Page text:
Many people, including significant proportions of active duty military personnel and veterans, suffer from post-traumatic stress disorder ( PTSD ), often in conjunction with other injuries or illnesses. While several drugs and psychotherapies are used to treat PTSD, many of the studies concerning their effectiveness have problems; as a result, they do not provide a clear picture of what works and what doesn't, says a new report from the Institute of Medicine.
The researchers reviewed 53 studies of pharmaceuticals and 37 studies of psychotherapies used in PTSD treatment and concluded that because of shortcomings in many of the studies, there is not enough reliable evidence to draw conclusions about the effectiveness of most treatments. There are sufficient data to conclude that exposure therapies, such as exposing individuals to a real or surrogate threat in a safe environment to help them overcome their fears, are effective in treating people with PTSD. But the researchers emphasized that their findings should not be misread to suggest that any PTSD treatment ought to be discontinued or that only exposure therapies should be used to treat PTSD.
PTSD is the most commonly diagnosed service-related mental disorder among military personnel returning from Iraq and Afghanistan. Surveys of these individuals indicate that around 12.6 percent of personnel who fought in Iraq and 6.2 percent who were in Afghanistan have experienced PTSD. Moreover, significant proportions of Vietnam veterans and veterans of earlier conflicts also report suffering from PTSD. The vast majority of people who experience the disorder also have other concurrent conditions, such as alcoholism, depression, drug use, or anxiety disorders. Sexual assault during military service is another factor that can lead to PTSD among service members.
Clinicians turn to both drugs and psychotherapeutic interventions to treat PTSD. Anticonvulsants, antidepressants [ including selective serotonin reuptake inhibitors ( SSRIs ), monoamine oxidase inhibitors ( MAOIs ) ], and novel antipsychotics such as Olanzapine ( Zyprexa ) and Risperidone ( Risperdal ) are among the drugs used to treat these patients.
Psychotherapies used in PTSD treatment include exposure to trauma-related memories or stimuli, cognitive therapy, coping skills training, and hypnosis.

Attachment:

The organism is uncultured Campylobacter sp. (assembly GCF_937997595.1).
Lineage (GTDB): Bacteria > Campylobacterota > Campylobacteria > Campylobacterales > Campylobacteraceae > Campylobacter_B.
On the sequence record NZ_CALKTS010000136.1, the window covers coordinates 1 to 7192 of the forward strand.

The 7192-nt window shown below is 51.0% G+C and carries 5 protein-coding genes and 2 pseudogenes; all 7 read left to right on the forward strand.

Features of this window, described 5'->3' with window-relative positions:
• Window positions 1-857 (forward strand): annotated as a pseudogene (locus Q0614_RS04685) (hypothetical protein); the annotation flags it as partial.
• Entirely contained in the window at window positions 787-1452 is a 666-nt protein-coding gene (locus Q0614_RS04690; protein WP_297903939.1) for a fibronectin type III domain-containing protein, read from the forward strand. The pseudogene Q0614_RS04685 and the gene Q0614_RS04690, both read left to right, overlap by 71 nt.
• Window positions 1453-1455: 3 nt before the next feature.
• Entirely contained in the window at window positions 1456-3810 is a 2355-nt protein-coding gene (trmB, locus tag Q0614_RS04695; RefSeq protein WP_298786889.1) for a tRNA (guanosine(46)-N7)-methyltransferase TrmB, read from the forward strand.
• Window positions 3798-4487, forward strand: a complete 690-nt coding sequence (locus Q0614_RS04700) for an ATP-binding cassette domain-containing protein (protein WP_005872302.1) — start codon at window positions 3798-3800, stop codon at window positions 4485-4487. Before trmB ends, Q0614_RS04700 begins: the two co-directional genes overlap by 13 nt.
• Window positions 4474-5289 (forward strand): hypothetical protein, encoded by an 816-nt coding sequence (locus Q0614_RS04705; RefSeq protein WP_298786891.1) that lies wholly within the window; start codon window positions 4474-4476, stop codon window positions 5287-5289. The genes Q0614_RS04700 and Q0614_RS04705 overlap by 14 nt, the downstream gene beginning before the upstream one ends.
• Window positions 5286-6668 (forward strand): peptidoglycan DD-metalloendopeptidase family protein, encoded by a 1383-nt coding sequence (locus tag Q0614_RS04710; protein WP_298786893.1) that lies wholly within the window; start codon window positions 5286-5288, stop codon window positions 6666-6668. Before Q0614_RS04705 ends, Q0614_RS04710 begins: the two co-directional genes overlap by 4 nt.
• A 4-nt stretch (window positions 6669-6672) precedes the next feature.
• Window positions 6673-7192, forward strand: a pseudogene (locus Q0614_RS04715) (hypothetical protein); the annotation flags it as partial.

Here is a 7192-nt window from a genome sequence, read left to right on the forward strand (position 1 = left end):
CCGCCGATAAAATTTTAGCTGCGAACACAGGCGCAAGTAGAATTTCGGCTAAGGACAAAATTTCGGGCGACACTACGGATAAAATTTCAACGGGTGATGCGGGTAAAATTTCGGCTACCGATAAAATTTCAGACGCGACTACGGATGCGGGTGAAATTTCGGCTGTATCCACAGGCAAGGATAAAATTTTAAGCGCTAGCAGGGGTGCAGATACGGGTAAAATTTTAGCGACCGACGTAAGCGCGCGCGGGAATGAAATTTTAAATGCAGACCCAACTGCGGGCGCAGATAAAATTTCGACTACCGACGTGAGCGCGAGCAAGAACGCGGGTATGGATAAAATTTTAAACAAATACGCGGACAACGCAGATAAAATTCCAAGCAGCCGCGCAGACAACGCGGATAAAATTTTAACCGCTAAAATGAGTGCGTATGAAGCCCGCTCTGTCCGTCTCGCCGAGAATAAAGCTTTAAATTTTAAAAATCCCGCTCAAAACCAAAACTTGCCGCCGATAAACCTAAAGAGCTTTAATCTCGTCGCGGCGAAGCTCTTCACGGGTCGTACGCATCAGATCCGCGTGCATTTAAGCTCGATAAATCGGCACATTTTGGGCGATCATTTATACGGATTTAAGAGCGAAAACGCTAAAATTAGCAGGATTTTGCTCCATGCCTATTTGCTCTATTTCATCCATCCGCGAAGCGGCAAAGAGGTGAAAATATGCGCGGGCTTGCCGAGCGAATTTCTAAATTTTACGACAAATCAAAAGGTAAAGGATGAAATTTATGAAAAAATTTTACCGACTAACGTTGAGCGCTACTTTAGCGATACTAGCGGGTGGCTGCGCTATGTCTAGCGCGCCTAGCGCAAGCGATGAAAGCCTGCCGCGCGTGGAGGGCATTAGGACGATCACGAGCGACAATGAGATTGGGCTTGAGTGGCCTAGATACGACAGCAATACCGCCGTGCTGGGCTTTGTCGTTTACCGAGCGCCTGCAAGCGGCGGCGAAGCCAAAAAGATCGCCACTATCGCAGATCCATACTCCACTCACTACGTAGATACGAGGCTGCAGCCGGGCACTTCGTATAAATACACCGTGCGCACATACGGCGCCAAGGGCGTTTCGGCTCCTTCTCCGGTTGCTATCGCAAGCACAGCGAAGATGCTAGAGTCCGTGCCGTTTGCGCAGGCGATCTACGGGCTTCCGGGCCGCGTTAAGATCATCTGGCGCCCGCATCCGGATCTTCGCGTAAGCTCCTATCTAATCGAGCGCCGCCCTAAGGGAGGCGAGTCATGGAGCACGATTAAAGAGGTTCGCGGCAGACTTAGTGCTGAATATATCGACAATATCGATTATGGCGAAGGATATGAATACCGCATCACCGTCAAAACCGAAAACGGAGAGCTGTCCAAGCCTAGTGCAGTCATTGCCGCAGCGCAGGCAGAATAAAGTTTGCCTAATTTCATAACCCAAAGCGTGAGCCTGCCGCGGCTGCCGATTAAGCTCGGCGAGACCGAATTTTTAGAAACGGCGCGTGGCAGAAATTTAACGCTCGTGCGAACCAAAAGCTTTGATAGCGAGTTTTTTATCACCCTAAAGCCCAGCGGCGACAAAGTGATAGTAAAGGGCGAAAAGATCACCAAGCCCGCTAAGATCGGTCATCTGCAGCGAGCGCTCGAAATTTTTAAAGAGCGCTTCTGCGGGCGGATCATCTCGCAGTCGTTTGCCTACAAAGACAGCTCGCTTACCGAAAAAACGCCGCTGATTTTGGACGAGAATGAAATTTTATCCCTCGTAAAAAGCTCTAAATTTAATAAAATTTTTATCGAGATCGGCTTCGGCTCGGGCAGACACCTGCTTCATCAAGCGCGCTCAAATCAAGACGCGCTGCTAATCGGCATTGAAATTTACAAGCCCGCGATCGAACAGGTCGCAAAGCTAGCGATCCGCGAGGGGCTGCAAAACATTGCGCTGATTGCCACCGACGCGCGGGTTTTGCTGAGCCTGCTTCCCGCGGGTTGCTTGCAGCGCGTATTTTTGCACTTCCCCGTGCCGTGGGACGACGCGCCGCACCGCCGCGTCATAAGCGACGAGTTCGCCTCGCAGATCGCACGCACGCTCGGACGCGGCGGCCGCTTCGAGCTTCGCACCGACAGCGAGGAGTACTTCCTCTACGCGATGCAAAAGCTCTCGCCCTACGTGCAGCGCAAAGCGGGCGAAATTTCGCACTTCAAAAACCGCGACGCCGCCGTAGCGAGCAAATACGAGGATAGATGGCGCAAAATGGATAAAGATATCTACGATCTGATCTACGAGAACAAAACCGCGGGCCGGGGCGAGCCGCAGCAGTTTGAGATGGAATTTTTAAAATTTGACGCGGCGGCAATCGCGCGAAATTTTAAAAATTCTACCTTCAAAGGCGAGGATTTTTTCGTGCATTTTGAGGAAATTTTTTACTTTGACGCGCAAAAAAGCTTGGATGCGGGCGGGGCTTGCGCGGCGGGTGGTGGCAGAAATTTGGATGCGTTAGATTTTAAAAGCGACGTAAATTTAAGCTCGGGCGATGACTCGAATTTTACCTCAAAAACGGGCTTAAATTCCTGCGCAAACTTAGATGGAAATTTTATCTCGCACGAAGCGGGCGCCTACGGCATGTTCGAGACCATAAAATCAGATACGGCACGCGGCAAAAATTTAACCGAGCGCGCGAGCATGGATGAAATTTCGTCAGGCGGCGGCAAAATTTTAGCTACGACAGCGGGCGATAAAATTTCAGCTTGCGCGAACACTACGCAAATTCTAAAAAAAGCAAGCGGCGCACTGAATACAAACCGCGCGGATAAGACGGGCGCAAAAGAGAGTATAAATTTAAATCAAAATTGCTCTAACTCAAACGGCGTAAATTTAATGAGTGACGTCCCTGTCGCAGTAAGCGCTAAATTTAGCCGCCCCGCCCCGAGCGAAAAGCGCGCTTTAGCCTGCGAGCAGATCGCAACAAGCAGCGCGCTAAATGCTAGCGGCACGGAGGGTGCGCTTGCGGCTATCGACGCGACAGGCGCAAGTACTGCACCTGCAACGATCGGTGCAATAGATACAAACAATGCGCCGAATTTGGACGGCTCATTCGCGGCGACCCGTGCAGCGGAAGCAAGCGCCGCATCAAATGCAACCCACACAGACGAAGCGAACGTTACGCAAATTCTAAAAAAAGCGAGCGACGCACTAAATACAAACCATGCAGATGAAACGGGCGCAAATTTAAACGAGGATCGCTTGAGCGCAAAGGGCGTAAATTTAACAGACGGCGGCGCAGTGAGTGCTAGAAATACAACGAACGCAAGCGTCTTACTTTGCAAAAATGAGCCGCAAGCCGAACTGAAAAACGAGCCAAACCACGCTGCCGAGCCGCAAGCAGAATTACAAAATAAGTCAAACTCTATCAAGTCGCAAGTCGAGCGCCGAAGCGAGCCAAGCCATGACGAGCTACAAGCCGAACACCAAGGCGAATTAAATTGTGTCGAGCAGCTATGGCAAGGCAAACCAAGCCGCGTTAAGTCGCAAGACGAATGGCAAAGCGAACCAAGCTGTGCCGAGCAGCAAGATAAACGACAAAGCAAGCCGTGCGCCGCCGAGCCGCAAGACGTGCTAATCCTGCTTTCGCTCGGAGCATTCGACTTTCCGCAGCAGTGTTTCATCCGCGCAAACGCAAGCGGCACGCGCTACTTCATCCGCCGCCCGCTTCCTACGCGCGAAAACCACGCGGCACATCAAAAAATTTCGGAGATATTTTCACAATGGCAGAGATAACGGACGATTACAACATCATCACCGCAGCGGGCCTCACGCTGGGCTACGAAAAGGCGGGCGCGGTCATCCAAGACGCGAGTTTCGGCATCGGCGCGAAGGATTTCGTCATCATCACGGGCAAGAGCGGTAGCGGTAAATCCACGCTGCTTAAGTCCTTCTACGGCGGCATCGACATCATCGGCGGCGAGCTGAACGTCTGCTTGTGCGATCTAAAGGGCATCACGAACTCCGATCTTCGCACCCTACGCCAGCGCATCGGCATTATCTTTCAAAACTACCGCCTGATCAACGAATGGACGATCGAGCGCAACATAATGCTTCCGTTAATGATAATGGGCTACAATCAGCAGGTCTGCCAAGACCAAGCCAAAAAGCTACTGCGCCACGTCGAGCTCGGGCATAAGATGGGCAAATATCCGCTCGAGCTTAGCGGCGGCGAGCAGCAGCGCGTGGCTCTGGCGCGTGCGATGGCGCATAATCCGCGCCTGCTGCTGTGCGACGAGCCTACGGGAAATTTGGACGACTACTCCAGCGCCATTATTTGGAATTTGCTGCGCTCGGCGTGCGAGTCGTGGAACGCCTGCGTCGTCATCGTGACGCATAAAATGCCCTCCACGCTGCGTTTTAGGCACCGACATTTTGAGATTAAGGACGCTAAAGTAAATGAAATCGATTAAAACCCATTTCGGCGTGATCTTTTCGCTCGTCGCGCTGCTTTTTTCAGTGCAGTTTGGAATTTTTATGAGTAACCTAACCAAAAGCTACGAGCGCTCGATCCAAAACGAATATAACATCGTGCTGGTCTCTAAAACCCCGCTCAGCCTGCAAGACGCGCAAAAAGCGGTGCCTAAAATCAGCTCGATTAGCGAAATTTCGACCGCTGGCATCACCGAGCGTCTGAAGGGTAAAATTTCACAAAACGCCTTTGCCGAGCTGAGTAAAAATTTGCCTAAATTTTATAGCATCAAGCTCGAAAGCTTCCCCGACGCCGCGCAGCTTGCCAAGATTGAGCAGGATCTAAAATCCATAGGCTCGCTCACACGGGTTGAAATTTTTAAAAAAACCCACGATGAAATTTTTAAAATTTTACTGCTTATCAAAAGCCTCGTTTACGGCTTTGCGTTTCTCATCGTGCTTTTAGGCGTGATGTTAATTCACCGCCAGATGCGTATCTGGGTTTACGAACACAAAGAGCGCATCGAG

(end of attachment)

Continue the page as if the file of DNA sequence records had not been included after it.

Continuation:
The researchers identified 90 studies that met its criteria for trials from which it could anticipate reliable and informative data on of PTSD therapies. However, several problems and limitations characterize much of the research on PTSD treatments, making the data less informative than expected.
Many of the studies have problems in their design or how they were conducted, and high dropout rates, ranging from 20 percent to 50 percent of participants, reduced the certainty of several studies' results. Moreover, the majority of drug studies were funded by pharmaceutical firms and many of the psychotherapy studies were conducted by individuals who developed the techniques or their close collaborators. Further investigation is needed to know whether these treatments would produce the same results if tested by other researchers and in other settings.
In addition, the research has not taken into account potential differences in the effectiveness of treatments for subgroups such as those with traumatic brain injury, depression, or substance abuse; nor have studies examined the effects in ethnic minorities, women, and older individuals. Many studies excluded individuals with concurrent health problems such as depression and substance abuse, raising questions about whether the results apply to the many PTSD sufferers who have multiple conditions.
Source: The National Academies, 2007